Along the same lines but on a slightly more widespread scale, there has also been a surge in interest recently among certain cinephiles in rediscovering and reappraising older films from parts of the world that were never afforded the luxury of being counted as part of the canon of world cinema. Many of these represent a type of filmmaking that one might call local, regional, or in some cases even indigenous cinema. Not just obscure films from the likes of Japan, Italy, and Russia that have frankly always gotten plenty of attention from cinephiles even if they never became renowned classics in America (which, let’s face it, almost no non-English language film ever has), but films from Senegal, Iran, Mali, Colombia, and other nations that have been traditionally excluded from the One Cinema discussion. Sometimes labeled “Third Cinema,” (as in Third World, although several of the countries included in this category aren’t actually Third World countries, for what it’s worth…not to mention the fact that the mere idea of Third World countries is an outdated relic of colonialism, but that’s probably for another time), it’s a movement in film discussion that is gaining more and more traction every year, and I would not be at all surprised in 2022 when Sight & Sound updates their decennial poll of greatest films if there are a lot more nations represented than ever before.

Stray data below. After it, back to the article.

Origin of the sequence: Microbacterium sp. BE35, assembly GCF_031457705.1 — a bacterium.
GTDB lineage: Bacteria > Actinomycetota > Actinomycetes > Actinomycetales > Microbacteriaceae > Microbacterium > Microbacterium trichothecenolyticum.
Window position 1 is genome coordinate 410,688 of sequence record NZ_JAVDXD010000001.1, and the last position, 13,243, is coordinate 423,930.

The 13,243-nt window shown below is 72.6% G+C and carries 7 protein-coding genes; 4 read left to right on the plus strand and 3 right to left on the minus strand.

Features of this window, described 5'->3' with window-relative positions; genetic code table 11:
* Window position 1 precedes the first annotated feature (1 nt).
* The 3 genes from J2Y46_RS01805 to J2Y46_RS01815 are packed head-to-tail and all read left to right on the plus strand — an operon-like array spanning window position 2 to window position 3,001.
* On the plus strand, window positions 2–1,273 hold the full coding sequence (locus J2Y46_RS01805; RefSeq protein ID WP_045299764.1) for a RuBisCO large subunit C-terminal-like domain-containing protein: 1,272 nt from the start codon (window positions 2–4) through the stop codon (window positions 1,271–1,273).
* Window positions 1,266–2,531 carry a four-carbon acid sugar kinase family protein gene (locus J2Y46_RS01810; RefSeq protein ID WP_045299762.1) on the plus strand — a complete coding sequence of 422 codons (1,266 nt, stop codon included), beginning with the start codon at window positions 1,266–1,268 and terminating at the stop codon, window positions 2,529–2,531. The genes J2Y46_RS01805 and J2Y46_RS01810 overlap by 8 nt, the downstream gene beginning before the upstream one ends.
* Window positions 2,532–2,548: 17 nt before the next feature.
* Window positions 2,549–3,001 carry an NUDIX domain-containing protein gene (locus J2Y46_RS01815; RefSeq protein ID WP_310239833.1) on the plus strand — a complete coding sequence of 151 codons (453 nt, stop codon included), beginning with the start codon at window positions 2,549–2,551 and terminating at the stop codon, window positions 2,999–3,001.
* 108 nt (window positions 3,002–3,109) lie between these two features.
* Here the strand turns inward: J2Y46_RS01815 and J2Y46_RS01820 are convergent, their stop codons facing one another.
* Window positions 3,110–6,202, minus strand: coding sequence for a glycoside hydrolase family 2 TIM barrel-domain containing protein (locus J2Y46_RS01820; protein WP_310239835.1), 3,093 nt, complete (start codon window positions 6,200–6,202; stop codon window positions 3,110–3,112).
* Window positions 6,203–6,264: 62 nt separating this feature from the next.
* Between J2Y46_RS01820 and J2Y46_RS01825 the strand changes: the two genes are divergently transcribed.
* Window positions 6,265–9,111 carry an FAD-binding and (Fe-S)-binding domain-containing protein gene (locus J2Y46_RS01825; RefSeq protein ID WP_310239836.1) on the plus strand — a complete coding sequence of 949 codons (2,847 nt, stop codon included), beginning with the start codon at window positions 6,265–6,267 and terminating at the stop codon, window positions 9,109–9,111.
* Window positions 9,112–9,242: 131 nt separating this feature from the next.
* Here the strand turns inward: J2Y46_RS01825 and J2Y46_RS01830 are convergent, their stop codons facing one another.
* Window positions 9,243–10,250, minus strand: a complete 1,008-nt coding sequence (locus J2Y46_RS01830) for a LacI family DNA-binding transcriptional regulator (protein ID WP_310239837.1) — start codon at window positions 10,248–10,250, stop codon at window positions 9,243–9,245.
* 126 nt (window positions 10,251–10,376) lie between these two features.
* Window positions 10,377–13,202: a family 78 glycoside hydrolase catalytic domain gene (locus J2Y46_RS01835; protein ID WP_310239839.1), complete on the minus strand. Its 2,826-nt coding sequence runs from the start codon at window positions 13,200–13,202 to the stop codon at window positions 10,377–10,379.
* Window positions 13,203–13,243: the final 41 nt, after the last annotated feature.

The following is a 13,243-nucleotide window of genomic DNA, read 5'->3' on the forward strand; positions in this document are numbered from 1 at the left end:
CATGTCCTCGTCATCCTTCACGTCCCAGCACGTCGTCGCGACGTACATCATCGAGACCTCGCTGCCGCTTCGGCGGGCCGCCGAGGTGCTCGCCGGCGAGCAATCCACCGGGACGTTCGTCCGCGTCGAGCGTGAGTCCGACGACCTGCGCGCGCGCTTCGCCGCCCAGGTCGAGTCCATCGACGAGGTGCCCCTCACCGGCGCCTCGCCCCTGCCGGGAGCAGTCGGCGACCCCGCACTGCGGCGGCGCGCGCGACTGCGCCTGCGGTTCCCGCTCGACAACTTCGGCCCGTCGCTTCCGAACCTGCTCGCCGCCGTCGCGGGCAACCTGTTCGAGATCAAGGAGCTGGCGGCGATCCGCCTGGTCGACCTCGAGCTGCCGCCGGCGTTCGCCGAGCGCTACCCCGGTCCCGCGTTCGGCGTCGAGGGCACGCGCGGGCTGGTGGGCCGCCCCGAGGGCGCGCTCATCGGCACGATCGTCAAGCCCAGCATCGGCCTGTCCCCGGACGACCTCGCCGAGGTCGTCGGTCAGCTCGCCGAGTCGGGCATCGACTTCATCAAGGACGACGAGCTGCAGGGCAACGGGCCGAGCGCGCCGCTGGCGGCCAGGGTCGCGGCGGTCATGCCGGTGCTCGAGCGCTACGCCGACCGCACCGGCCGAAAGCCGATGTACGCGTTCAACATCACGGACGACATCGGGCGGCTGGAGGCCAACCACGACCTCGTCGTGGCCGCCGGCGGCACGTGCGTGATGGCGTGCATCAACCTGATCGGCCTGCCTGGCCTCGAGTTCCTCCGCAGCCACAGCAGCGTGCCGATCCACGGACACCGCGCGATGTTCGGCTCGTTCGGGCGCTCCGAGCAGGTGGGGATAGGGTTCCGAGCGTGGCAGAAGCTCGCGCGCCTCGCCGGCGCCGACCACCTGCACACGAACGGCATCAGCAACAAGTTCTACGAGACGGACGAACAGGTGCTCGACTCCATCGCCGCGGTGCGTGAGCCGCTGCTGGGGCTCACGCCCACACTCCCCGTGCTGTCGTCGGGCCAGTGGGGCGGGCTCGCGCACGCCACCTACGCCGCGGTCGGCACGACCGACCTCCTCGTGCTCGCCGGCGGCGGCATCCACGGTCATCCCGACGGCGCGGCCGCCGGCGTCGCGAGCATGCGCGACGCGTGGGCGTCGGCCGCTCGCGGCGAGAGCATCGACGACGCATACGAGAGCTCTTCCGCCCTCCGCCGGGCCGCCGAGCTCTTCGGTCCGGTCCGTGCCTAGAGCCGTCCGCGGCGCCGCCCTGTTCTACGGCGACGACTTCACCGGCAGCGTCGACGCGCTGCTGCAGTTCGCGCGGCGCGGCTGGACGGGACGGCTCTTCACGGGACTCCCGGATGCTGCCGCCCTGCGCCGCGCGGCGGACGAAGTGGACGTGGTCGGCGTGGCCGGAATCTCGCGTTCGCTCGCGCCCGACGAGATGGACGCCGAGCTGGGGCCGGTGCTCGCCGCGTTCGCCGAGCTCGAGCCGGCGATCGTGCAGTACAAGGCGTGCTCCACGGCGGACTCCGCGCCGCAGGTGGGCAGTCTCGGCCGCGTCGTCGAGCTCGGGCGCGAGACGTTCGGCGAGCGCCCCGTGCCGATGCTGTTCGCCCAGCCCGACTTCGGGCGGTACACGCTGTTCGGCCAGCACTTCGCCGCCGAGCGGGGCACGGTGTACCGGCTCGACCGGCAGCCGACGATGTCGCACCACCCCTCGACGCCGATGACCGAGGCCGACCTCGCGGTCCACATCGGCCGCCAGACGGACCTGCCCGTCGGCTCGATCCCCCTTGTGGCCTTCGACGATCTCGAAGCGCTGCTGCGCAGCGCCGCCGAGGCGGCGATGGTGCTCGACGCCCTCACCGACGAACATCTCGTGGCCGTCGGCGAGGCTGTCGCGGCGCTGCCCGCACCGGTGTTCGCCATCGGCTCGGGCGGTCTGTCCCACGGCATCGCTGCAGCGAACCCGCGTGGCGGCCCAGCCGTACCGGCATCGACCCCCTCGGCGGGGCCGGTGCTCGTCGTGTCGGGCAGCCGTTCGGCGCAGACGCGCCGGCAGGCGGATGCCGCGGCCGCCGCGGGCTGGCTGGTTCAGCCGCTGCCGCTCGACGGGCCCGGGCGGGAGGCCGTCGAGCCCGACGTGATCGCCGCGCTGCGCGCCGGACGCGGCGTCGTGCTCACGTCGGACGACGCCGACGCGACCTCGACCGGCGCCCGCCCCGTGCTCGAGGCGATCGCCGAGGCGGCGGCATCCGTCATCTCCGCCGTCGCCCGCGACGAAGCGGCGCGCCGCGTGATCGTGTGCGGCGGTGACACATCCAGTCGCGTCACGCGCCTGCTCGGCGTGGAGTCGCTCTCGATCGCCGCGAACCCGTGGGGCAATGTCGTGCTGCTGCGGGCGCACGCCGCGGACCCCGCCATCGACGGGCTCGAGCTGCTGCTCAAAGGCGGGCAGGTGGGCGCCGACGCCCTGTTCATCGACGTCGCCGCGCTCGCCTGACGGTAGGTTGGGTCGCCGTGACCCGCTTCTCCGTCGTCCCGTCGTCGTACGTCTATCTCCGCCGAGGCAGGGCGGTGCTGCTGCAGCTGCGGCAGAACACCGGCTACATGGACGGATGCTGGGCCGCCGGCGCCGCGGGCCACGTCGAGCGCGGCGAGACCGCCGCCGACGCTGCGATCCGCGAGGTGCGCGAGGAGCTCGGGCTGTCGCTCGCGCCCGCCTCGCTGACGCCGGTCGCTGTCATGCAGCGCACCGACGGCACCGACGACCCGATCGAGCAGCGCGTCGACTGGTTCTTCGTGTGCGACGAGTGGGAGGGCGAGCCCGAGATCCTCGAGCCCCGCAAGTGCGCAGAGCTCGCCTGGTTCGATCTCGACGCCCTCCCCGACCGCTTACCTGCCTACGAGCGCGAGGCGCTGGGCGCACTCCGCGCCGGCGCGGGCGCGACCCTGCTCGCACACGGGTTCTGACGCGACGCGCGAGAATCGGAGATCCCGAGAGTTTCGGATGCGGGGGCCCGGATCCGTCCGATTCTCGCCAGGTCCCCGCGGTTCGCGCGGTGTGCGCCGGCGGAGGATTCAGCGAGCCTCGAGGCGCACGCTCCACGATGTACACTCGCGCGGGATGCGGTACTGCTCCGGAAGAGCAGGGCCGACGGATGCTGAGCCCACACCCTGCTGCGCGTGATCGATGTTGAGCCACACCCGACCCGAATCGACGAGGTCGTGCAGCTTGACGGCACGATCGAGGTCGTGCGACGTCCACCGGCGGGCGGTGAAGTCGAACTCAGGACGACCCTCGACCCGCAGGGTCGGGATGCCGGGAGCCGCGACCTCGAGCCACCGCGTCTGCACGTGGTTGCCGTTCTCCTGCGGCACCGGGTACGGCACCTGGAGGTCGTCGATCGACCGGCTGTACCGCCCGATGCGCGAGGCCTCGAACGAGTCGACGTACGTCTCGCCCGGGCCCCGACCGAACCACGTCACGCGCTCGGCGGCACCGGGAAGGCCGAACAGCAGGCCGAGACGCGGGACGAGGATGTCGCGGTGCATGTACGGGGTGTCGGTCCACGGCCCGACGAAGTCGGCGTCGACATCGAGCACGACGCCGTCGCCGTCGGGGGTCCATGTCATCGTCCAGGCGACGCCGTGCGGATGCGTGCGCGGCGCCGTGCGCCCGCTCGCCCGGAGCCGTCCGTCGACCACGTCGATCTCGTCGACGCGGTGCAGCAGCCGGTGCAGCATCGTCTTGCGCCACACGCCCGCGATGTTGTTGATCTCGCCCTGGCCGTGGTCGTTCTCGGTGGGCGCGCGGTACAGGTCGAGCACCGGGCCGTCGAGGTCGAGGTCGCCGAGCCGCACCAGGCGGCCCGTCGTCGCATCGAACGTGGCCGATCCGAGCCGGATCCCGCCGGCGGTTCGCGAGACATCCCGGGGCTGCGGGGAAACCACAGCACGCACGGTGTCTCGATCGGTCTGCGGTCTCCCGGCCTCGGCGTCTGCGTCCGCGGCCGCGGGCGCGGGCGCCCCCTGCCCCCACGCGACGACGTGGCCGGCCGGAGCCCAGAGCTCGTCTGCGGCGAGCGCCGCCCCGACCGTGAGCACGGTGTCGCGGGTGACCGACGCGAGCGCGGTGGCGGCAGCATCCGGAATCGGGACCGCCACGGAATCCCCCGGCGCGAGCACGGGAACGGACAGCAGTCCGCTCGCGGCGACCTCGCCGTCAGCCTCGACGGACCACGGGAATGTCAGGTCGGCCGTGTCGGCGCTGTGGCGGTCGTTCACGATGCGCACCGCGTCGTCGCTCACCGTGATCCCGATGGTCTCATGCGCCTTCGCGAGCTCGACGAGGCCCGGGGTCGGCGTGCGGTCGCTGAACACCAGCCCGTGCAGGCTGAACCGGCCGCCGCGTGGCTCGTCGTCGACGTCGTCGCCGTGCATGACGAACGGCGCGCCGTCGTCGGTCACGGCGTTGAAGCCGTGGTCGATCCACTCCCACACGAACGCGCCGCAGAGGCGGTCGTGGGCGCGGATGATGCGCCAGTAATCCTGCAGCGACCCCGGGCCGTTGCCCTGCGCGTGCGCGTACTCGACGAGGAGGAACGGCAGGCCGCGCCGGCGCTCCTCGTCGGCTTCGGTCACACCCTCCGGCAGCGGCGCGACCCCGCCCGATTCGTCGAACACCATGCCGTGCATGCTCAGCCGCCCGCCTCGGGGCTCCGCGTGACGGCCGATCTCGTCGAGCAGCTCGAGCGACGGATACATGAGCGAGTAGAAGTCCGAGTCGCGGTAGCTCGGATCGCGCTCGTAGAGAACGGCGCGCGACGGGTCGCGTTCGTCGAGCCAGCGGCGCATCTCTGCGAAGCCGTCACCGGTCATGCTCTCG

The growing interest in rediscovering SOV films and Third Cinema has me feeling confident that the revolution can still happen. There are people who are looking for alternative forms of cinema. Cinema from different places made by different types of people using different methods of production and distribution with different intentions that serve different functions. There are people who crave something different. That hunger has only to manifest itself in the form of an interest in discussing and celebrating a new wave of independent cinema — not “independent” as a label appropriated by studios to sell modestly budgeted movies to pseudo-intellectuals who decry mainstream entertainment but still won’t venture outside of their comfort zone for an actual alternative, but truly independent, in production, in distribution, in intent, in spirit. There have to be filmmakers out there who are doing this, and are doing it not just as a stepping stone to becoming just another purveyor of studio product, but because they fucking believe in it. Because they believe there’s room for something different not just to rediscover from the past, but to create right now in the present, for the future.

Make your movie.

And I hereby vow that I, for my small part, will be one of the people trying to get the discussion started about it.



4 thoughts on “Where is the Film Revolution? (A Plea for Radicalism in Digital Cinema) Leave a comment

  1. Agreed; the digital revolution was meant to add some decree of democratization to film-making, but there’s been a concerted effort to keep the creative process away from the masses, obstacles put in the way. Digital should be a challenge to all film-makers to get their act together and comment on the world in the way that the main-stream can’t.